Don’t you just hate it when you start reading a book you think you’ll enjoy, only to discover a few chapters in that it’s not your cup of tea? It’s either more like a mug of weak church coffee or a shot of mescal.
Maybe you’ve had that experience with a book labeled a classic, best-seller, or award-winner. If the title was assigned reading for a class, you probably slogged through to save your grade. If your book club chose it, you might have skimmed the pages or skipped to the final chapter. But when you buy a book for your own entertainment or edification, you want a higher degree of confidence that you’ll like it. (For mass market maybe books, the library can be a safer bet.)
That’s one of the reasons I gave Optics a descriptive subtitle: A Novel About Women and Work and Midlife Muddles. Turns out, that may not have been explicit enough. Comments from a couple of pre-publication readers suggest that they were expecting something different from the book—specifically, romance.
I didn’t think anything in the title, subtitle, or back-of-book marketing blurb would lead readers to expect a romance plot, but I may have underestimated the power of the romance genre to shape expectations.
When Women’s Fiction Equals Romance
This story on Bustle, “Who Reads Romance Novels? Infographic Tells All,” is a few years old, but the data are probably similar today. Nielsen BookScan, which collects book-related data, found that in 2015, young, white women constituted the largest reading block (59%) for romance novels; readers over 45 were 40% of the market. Now think about every sort of fiction genre published—from literary to fantasy and from historical novels to mysteries. In 2015, nearly one-third of all fiction titles in all formats—29%—were romance novels. That’s a powerful percentage.
My concern about Optics potentially being misidentified as a romance doesn’t come from a place of intellectual disdain. The best romance writers are professionals in every sense; one of my fellow graduate students earned her PhD in English and promptly began a successful career as a romance novelist. And romance novels aren’t necessarily shunned by the supposedly intellectual elite: One of my English Department colleagues in my first academic job frequently reported, with no shame, that she relaxed with “bodice-rippers.” Then there’s the business side. The writing and selling of romance has helped thousands of women support their families, and I’m all for women’s financial independence.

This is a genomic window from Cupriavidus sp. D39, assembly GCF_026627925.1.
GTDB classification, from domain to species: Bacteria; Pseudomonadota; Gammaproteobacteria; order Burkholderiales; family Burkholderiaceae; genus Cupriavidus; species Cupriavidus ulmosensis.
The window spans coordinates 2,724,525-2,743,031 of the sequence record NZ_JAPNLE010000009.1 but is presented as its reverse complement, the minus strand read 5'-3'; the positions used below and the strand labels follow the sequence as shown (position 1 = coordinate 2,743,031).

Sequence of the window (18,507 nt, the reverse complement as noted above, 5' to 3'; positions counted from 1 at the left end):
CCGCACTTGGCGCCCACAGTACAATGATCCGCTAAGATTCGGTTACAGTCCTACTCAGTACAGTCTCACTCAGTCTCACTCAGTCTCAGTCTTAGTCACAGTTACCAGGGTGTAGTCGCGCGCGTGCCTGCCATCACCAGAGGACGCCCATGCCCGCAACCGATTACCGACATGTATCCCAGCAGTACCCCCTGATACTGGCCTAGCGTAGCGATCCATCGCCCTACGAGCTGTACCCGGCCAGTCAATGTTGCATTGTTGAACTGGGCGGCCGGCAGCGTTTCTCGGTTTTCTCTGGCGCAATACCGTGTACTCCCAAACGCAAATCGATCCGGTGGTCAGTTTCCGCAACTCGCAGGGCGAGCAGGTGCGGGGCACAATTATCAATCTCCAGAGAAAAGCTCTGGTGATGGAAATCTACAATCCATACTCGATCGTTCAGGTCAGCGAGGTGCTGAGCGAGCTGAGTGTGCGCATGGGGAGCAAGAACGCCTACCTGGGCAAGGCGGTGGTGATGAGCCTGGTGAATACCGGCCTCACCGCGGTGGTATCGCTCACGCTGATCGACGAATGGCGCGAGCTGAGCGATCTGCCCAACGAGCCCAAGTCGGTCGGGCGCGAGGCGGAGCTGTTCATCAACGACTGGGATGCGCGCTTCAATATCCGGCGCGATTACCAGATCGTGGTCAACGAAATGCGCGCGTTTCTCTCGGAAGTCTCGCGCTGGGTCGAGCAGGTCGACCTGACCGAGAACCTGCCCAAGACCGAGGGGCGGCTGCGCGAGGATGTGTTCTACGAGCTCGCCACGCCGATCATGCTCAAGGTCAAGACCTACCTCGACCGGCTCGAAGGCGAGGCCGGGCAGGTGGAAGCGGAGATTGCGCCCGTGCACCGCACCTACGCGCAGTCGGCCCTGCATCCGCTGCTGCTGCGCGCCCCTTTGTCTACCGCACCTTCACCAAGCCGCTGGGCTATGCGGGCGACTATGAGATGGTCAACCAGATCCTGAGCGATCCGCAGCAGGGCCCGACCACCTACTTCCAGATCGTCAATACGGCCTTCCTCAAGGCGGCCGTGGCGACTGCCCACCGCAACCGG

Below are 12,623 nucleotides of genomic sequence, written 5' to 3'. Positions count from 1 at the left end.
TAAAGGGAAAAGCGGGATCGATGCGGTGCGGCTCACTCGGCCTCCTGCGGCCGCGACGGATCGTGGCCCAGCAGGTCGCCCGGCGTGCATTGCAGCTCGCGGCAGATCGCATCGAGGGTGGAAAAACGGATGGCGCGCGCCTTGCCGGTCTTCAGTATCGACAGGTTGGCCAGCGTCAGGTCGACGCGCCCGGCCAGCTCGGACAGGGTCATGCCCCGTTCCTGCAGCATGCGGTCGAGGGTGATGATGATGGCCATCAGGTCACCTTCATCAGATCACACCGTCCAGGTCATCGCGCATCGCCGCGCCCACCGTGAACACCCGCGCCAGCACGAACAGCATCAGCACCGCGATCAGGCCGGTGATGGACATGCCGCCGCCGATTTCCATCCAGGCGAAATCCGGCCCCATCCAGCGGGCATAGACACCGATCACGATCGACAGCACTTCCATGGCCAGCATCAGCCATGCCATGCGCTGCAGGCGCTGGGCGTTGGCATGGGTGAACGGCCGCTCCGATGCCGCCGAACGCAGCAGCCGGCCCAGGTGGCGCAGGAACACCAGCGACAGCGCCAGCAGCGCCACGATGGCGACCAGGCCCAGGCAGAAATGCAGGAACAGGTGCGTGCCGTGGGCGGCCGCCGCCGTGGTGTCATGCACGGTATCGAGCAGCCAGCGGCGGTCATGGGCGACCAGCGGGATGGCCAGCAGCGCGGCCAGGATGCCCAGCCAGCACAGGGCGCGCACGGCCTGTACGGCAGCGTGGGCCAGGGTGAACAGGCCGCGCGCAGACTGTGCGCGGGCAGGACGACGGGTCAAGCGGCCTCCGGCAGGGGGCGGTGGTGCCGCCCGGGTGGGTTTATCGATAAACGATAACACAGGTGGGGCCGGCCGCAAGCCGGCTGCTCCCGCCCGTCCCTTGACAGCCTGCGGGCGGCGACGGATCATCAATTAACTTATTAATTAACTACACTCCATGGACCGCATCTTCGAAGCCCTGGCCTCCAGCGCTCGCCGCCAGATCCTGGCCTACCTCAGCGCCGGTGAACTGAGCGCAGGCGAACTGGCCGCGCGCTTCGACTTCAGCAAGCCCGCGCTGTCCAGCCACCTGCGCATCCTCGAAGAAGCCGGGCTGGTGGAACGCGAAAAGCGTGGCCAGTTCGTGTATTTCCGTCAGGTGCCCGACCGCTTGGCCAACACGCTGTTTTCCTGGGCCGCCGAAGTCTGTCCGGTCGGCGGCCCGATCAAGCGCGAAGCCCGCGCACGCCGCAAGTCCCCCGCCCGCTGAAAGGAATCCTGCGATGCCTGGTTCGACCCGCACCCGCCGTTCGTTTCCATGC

My challenge is alerting potential readers that Optics isn’t a romance novel. Well, one subplot does have a romance element, but it certainly doesn’t drive the main plot. Social media is one way to reach readers, so I created a couple of tongue-in-check Reader Advisory graphics to post on Facebook and Instagram. They’re designed to acknowledge the pervasiveness of romance plots and the odds that a reader will be younger than my book’s main character.
To be clear: I want Optics: A Novel About Women and Work and Midlife Muddles to sell as many copies as possible. I’m not trying to drive away potential buyers. Instead, my Reader Advisories are intended to guide readers to a book I hope they’ll enjoy and tell their friends about. Who knows, maybe a few forewarned romance readers will be curious enough to read Optics and will love it. After all, the reviewer at the San Francisco Book Review called it “a perfect beach read,” so you know it’s not self-consciously literary. (You should be able to find the review online in a week or two after they batch-upload the latest reviews.)
Defying Categories and Expectations
The assumption that Optics might focus on romance isn’t just influenced by the overwhelming number of romance titles in the marketplace. It’s also aided by industry categorization.
Marketing in the book industry—whether you’re dealing with a book published by a Big Five traditional publisher or an indie publisher—is driven by metadata (data that provides information about the title). An essential piece of book metadata is the genre category or categories. Traditional print book distributors, bookstores, and online retailers use slightly different lists of categories, but they typically use the same big buckets. Those big categories help both physical and online booksellers group any given book with similar books so browsers can find what they’re looking for. But the more specific your category, the higher the probability that someone interested in just the sort of book you’ve written will find that title. Such a category does not exist for Optics.
The organization that standardizes these categories, the Book Industry Study Group (BISG), doesn’t have a category for contemporary fiction about women in the workplace. That omission may seem inconsequential, but there is a category for fiction that focuses on the Amish and Mennonites. No disrespect to those faith groups, but I would guess that category is a rather small piece of the fiction pie. Of the 47 subcategories for romance fiction, you will find one for workplace themes. But what if the novel has a workplace theme and isn’t romance? You’re out of luck. There’s no category for fiction that happens to be about women in the workplace—nevermind midlife women. You’re left with a general category for fiction about women.
Perhaps one day BISG will amend its list to include a category that better fits Optics: A Novel About Women and Work and Midlife Muddles. In the meantime, I wrote the book I couldn’t find to read, and I hope others will discover in Optics what they’ve been looking for.
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